(Pushed for a few more details, for example on databases of choice — Monzo was a famously heavy Apache Cassandra user, as Meri Williams recalls, saying “we were really pushing the pushing the boundaries of what Cassandra was capable of being used for at the time; whilst I was CTO there, we hired some major contributors to the open source Cassandra programme, because we wanted those folks in-house so that we could deeply deeply understand the way Cassandra was going to cope under certain conditions” — she says that Pleo is a big PostgreSQL user; distributed observability provider Honeycomb also gets a nod from the CTO.)
Pleo is having to make this shift to API-centricity after – like so many in the tech industry – it laid off around 15% of its workforce in late 2022. How is the company’s team finding having to do a lot more with less?
“We’re not growing the team in number, but we are growing them in capability” says Pleo CTO Meri Williams.
“So we are doing a load of upskilling. We’re doing ‘deep coaching’ and putting a couple of 100 people through a big programme of ‘how do you move from working the way that they traditionally have… how do we design great rest API’s? How do we think of the API as part of the product… It’s not just a technology initiative, it’s not just us doing some training: it’s us saying ‘this is a really important business need and here’s the support for how you get there’” she adds.
It’s a very different experience and climate, she acknowledges, from the rampant scaling at Monzo or Healx which whilst exciting, can also “end up with some of the existing people feeling like they’re being left behind or overshadowed by some of the folks coming in from outside. So that’s always a sensitivity to be aware of…”
On D&I and the risk of burning out
A rightful priority for Williams has always been trying to help build diverse teams and nurture talent.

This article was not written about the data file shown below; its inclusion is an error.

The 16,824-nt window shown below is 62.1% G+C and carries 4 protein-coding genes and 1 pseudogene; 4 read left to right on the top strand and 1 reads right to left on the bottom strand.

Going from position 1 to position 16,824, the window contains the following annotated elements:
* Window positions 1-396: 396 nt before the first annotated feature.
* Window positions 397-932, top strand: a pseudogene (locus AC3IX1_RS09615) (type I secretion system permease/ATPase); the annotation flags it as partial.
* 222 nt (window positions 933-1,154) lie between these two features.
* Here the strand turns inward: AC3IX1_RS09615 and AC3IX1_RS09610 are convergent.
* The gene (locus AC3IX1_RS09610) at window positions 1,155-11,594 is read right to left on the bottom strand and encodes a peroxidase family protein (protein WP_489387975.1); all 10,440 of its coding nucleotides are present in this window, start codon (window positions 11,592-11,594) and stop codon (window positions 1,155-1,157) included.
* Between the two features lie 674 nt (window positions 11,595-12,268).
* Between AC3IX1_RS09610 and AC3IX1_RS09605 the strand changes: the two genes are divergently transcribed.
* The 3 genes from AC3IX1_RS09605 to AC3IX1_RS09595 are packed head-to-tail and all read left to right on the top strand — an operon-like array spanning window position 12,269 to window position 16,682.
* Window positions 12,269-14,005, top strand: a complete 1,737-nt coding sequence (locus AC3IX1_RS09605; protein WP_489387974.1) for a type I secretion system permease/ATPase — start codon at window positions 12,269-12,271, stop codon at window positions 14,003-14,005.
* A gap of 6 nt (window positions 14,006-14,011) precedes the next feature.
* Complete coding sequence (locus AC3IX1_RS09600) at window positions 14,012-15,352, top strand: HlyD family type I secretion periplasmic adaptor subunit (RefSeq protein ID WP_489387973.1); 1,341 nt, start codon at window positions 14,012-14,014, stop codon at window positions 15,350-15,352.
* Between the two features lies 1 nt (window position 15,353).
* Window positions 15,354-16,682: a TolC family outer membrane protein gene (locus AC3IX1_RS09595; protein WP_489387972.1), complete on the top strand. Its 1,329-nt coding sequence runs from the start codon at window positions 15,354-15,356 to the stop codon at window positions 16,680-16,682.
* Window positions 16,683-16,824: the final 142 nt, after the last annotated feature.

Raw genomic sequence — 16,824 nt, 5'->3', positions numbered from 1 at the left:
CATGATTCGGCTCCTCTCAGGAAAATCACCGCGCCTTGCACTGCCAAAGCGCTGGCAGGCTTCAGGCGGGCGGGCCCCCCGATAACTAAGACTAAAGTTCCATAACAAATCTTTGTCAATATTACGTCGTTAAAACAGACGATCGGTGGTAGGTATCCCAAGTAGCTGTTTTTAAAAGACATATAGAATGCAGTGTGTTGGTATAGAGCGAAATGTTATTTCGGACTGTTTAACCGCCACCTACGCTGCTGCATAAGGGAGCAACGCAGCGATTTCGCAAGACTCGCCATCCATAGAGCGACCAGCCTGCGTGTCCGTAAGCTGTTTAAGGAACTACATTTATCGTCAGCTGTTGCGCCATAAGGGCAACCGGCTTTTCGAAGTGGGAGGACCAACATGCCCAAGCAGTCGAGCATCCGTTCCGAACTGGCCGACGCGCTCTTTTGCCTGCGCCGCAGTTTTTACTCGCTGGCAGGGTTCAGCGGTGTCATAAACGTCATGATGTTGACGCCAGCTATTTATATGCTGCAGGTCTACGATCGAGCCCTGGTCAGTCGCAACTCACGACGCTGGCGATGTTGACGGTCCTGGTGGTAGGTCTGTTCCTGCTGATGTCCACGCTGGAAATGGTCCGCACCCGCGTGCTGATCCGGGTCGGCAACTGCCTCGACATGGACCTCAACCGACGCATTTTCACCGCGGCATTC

Diverse teams in IT and tech are still not the norm in most companies. What can leaders to do help shift that? “People who are under-indexed or under-represented in tech are like the future; we’re here, we’re just not evenly distributed, we tend to clump together a little bit” she says. “I’ve had plenty of teams that are 40% women and non-binary; that have got as many queer people in leadership as as non-queer people…
“It tends to be because we know that not every environment is safe and not every environment is going to view our differences as a feature rather than a bug. So we tend to go where we think we will be appreciated for that. Having joined having joined player, my entire leadership team is men at the moment. They’re not all white men, but they are all men. That’s a that’s an interesting and unusual situation for me. But there’s definitely some folks in the next layer down who will progress up over the next couple of years.”
Being a queer woman comes with some pressures to be the constant figurehead, she admits honestly.
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“I’m the person the Daily Mail warns you about because I’m different in many different ways.
“I find that that, on the one hand, is a huge privilege, because I do end up being a role model, whether I like it or not, whether whether I want to or not – just existing and being different in these ways is kind of a lot for people, and means a lot to them already. But it does add extra pressure as well, to make sure that the companies I’m at are doing well at diversity and equity and inclusion and belonging, and that they’re investing in those things, because people tend to look at me and go, ‘ah, if you’re there, it must be a good place to be’ and so I feel this sort of sense of honour that I need to make sure it is a good place to be. If I’m going to be a figurehead in that way, then I need to make sure that the reality follows the perception” she says reflectively.
Williams has done consulting for companies like Spotify and others on D&I over the years and says “everyone is ultimately asking ‘am I expected [to be] here? So for instance if you’re Muslim you want to see evidence that there’s a prayer room, you don’t want to have to ask about that; you want it to be volunteered information? Am I respected here? Are my differences going to be seen as features or as bugs? And then can I be myself and be successful here?” She adds that “it’s a bit like… we talk about in the Autistic community that we have to wear these masks and pretend to be neurotypical, even if we’re not. “And it just takes such energy, it can burn you out. So finding a way to be able to be yourself without having to spend all that time masking is really important.”